Newland Kyoshi used to say, “Karate means empty hand, and that signifies an open mind.” I try to keep an open mind, and that means being open to change. Even if that means changing directions after you’ve made progress on your path. That happened with my work-in-progress when I was suddenly struck with the plight of kids struggling in these times.
I had finished the first draft of my 5th Dojo Kun Character Book. A critique team gave it decent feedback. Shortly after finishing that, there was a school shooting in Texas where an 18-year old seemed to lose it. I decided to search for a psychologist to look over my book’s manuscript, to see if there were ways to tweak it, and to make it more relevant, powerful and helpful to future child readers.
After that, at Desert Foothills Book Fair, a fellow author gave input for an idea for my Dojo Kun Character Books. He didn’t know anything about my 5th book, and said he thought a good character-building subject would be dealing with anger. He mentioned dealing with it especially as anger pertains to getting along with others who might have differing opinions from your own. He wants to heal the rift in our society, and to help kids struggling due to that rift.
A Final Sign that the Story Must be Revised for Kids Struggling
Walking the dogs a couple weeks later, I heard some indistinct talking going on at a neighbor’s. A child and at least one adult talked in regular tones. Suddenly, I heard what sounded like a teen girl, yelling loudly, clearly and dramatically, “I ‘[BLEEP]’-ING HATE YOU!”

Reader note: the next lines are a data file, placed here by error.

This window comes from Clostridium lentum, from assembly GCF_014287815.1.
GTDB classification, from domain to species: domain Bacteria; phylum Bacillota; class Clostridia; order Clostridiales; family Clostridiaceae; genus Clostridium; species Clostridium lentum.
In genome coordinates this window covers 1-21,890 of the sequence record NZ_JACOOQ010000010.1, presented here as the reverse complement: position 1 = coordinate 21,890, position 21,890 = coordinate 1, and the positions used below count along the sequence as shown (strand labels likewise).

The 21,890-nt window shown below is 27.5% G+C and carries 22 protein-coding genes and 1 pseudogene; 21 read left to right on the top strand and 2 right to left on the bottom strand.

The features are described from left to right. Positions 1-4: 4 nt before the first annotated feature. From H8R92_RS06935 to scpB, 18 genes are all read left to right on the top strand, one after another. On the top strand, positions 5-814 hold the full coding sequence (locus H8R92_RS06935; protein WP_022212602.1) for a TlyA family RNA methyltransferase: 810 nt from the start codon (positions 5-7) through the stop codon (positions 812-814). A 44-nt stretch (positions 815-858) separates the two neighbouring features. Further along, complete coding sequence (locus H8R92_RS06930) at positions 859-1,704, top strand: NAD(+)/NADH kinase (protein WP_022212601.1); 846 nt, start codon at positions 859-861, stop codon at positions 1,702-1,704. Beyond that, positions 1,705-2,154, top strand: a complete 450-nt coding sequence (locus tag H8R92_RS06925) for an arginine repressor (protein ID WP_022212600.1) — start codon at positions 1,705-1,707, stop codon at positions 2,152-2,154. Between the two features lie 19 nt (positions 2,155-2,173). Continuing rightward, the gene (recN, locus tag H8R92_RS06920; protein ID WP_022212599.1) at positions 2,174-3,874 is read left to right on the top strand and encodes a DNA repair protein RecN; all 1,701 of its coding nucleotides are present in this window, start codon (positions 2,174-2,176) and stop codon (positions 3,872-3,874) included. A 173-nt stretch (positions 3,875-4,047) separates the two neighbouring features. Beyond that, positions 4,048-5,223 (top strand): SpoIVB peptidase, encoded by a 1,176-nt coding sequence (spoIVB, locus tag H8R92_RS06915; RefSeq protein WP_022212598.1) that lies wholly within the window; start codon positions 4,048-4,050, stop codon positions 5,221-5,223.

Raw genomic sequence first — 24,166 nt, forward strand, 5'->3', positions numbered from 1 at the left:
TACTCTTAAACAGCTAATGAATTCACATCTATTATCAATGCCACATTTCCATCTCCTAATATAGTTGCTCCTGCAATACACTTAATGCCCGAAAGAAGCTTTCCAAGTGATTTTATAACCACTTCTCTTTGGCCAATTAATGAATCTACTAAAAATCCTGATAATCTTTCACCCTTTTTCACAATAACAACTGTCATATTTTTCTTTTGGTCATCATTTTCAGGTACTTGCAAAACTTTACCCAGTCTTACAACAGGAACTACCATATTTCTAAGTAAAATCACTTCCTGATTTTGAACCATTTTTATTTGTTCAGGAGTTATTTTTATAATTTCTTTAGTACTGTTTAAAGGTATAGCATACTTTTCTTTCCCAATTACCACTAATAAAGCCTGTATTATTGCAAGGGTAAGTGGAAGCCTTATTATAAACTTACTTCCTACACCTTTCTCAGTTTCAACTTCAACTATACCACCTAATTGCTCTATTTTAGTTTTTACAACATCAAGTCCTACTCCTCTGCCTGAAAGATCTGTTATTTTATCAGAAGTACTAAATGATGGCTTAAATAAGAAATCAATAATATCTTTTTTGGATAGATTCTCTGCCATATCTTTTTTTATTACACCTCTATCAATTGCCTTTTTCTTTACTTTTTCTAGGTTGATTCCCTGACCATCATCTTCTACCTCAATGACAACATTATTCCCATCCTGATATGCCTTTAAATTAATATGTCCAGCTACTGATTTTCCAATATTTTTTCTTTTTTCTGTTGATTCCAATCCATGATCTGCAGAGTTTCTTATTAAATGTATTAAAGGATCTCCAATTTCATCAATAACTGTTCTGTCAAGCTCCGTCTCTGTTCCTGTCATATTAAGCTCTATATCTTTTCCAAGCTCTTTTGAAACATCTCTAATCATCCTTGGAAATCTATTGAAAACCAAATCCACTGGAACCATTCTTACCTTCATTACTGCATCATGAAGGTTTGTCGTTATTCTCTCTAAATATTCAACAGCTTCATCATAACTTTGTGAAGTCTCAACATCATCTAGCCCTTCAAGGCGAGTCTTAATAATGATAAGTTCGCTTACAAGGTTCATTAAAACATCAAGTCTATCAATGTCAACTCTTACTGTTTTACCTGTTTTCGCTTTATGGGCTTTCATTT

The realization hit me that these kiddos are dealing with some major issues. Anger is having a heyday with that. I also realized that draft one of my work-in-progress wasn’t powerful enough. It had too much “tell” and not enough “show,” not enough drama. I needed to incorporate more of my storytelling skills into it.
The plight of kids struggling, unfortunately, is nothing new. I struggled in young days too. Like me, kids today have very busy parents. A good majority of them come from broken homes like I did. They don’t have a home base of their own to give a basic need of a regular returning-to spot that is consistent and safe. (I didn’t even realize that I lacked that basic need until I, as an adult, finally and thankfully had it available to me.)
Socially, politics and agendas are tearing our kids’ country apart. Some push to control even speech and thoughts. Those things affect people of all ages. And on a personal social note, today’s kids struggle just to make a human connection. How are they to ever feel safe and secure? How are they to learn to control their own anger when it, justifiably, rears its ugly head?
How can a Picture Book Author Help Kids Struggling?
For my little part as a picture book author-illustrator, I devised a plan to do a major revision of my fifth book to better connect with readers. The aim is to give kids lifelong tools for recognizing and dealing with anger. When I question my own expertise, I often look to the advice and teachings of karate masters. Perhaps the wisdom from our martial arts heritage can help.
In considering which ancient Ryukyu secret to apply to this issue, I decided on one that addresses anger. The moral of the Hakugin-do legend is, “When your hand goes out, keep your anger in; when your anger goes out, keep your hand in.”
Now back to re-write, revise and edit. Just “keep going, step by step, use perseverance…” as in the third Dojo Kun Character Book, The Follow Through Karate Kids.